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At a recent meeting at City Hall the subject was bike safety, this time as it relates to certain high-incidence-of-collisions intersections on the peninsula. Public Works, Newport Beach Police and members of the Citizens Bicycle Safety Committee gathered to discuss what’s happening and where. Eventually the Committee will identify and recommend remedies. But I left that meeting with a note to myself on a different subject: Is it time to begin a courtesy campaign?

As this session wrapped up, our discussions wandered into civility, or lack thereof and how rude cyclists and motorists can be. It’s something we’ve all experienced first-hand.

Is it worse today? Hard to say.

Is there anything we can do about it? I wondered, where would you start?

On a blog, of course; you knew that was coming. If we alter our discussions will that have an effect on behavior?

Before I could give it much thought the Daily Pilot announced that they were converting to Facebook-only comments. Their stated reason:

Our hope is that a lack of anonymity will encourage accountability and reduce some of the boorish behavior exhibited on our website pages… we think this extra step will reduce some of the hateful speech and steer the conversations back to where they belong: on the issues.

As to this blog, we’d been experimenting with a combination of old-style and FB comments; everything worked well, so right after the Daily Pilot announcement I converted this blog, cdmCyclist and theFrankPetersShow to FB-only comments.

I’ve been blogging for 7 years now, but seldom do the subjects of entrepreneurship and angel investing generate much controversy; nonetheless, there have been more than a few times I decided to spam a bitter, hateful or inappropriate comment. And why not? I am most concerned about having a site where everyone feels welcome and discussions of issues on any subject will be courteous, to an extent. Then in 2010 I started cdmCyclist and shortly thereafter I was being published and linked to from other sites. I had more to learn about dealing with angry speech. There was a raw nerve out there and many readers felt few qualms about saying whatever mean-spirited, hateful or hurtful comments they could imagine. These would never see the light of day on my sites, but others who published my posts would publish these rants.

Is there a journalistic code of conduct that says it’s more important to let readers’ thoughts air out, than worry about delicate feelings? If there was, it’s losing ground rapidly. A quick search of “improving discourse using Facebook comments” yields a trove of Big Media sites that have decided this issue. As many know, the Orange County Register, Riverside’s Press Enterprise, the Dallas Morning News and many others have all made the switch. Maybe they’re all owned by the same company, but I suspect they’re all equally fed up with “the growing lack of civility in political discourse,” as stated by the PE.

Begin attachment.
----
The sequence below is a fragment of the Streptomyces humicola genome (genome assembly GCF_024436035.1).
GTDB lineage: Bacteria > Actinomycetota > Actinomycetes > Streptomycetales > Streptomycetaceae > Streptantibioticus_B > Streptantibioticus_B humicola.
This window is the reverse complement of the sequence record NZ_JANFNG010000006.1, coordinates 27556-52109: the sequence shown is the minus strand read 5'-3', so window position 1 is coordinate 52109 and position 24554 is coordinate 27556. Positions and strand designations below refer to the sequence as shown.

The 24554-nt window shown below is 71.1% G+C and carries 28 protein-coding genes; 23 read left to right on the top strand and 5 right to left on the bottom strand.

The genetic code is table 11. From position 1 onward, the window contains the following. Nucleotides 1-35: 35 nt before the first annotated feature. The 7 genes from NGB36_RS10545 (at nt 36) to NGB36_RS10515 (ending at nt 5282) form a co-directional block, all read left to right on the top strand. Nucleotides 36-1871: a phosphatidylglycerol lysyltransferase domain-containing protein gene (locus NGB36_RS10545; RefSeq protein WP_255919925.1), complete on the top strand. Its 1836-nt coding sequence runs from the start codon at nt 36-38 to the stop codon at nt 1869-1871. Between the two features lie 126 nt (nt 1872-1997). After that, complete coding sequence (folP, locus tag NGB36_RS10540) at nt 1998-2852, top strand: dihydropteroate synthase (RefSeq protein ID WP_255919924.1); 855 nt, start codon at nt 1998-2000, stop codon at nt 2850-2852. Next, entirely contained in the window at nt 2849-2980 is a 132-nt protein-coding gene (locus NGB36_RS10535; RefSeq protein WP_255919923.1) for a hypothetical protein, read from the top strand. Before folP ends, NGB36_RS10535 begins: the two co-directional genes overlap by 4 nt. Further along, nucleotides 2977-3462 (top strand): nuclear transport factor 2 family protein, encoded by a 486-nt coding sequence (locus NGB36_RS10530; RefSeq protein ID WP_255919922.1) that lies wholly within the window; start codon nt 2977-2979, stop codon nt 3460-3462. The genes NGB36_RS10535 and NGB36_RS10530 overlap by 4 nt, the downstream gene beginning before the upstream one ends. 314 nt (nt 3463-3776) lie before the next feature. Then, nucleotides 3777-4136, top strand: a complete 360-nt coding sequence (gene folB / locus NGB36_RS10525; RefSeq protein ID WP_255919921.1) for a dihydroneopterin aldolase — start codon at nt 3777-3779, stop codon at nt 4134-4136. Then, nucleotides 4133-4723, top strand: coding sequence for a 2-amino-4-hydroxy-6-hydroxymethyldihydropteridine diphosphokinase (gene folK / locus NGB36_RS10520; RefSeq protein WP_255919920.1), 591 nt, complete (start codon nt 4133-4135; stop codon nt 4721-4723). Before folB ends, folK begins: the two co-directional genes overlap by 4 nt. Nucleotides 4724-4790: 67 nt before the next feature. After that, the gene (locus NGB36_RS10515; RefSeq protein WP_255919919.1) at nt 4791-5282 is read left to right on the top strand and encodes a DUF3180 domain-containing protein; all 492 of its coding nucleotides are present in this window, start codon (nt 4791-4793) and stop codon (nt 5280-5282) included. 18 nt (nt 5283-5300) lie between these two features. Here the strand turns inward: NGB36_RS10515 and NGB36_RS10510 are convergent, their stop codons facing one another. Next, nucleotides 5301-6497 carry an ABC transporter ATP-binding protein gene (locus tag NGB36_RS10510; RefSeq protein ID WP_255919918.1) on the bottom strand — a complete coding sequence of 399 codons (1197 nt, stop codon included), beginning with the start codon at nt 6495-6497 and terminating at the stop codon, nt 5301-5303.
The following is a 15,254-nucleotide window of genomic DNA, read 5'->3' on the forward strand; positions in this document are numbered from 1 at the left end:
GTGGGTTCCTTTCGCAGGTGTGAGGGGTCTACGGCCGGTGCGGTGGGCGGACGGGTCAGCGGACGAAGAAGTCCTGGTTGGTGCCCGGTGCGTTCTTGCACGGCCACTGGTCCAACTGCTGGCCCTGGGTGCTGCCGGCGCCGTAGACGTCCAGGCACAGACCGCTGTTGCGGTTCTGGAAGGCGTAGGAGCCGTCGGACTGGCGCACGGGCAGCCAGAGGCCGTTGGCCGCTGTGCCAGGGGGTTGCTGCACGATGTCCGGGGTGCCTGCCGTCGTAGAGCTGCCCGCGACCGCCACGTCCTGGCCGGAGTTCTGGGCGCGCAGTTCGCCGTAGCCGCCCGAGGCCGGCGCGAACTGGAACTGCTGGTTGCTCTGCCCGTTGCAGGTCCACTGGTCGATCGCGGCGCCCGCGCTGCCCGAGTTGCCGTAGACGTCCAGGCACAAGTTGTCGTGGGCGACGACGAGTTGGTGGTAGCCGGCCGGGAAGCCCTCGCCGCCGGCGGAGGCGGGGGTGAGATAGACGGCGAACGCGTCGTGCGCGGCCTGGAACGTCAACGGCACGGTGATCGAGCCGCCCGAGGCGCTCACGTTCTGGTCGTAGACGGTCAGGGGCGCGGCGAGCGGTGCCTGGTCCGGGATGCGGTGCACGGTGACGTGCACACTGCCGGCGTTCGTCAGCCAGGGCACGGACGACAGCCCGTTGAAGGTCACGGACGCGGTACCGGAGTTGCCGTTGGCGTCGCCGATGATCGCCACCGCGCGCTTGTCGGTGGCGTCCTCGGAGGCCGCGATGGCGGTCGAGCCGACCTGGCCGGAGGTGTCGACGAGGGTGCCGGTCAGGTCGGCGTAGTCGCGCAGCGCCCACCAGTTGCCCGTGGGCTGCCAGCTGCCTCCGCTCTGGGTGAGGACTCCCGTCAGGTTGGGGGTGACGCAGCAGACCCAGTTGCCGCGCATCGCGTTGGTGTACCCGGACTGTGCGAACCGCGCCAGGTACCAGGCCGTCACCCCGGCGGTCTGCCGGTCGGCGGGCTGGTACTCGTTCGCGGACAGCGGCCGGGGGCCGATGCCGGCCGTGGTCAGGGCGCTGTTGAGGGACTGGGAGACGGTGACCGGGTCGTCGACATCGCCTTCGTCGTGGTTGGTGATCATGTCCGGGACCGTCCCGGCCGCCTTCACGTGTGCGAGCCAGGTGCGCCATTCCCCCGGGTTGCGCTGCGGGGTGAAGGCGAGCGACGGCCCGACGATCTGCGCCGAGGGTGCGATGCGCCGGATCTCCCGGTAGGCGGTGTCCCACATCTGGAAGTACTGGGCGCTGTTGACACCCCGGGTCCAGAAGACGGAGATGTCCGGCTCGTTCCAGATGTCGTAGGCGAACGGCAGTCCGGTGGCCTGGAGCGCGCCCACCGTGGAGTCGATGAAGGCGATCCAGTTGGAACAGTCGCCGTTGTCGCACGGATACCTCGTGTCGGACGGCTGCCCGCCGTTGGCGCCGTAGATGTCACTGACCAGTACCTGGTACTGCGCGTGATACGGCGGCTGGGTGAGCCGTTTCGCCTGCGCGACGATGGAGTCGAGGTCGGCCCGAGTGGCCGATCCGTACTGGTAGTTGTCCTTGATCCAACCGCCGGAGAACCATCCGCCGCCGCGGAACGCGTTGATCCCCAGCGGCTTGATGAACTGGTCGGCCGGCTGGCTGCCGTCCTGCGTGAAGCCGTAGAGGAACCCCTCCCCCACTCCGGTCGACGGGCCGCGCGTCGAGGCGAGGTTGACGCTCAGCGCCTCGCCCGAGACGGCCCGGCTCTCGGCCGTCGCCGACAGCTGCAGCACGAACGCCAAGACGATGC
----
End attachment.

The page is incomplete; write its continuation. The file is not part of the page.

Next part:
Well it’s not just political discourse, is it? I remember during the last presidential election, as my wife and I would plan a social gathering we had new conditions, new filters: how would some guests’ points of view clash with others? Since we weren’t out to host a political debate, but more likely just overcook a steak, this was new ground for us. Today many subjects, and especially bicycle stories, evoke passionate, wacko, strident and threatening comments.

Will this trend to authenticated identities via Facebook comments improve civility? Will the Tea Party’s take-no-prisoners dialog continue indefinitely? Or are we approaching a new era where we will begin to listen more thoughtfully to one another’s points of view? Matt O’Toole writes:

Facebook Comments is as simple as installing a WordPress plugin, which anyone can do in 5 minutes. Unlike Twitter or Gmail it’s too much trouble to set up fake Facebook accounts. Most people will just use their “real” one, which will keep a lid on their behavior, or they just won’t bother. Unfortunately, news sites make money from advertising sales based on page-views and incendiary content with comments is a great way to get those clicks. Readers are getting sick of this and many news sites are changing, but others are still hanging on. So “bike baiting” has been the majority of our press coverage. While it’s designed to get people riled up, each nitwit comment is an opportunity to deliver a factual message. Eventually as we trickle it all out, people will start to make sense of it and we will win them over.

Let’s hope so.



Frank Peters

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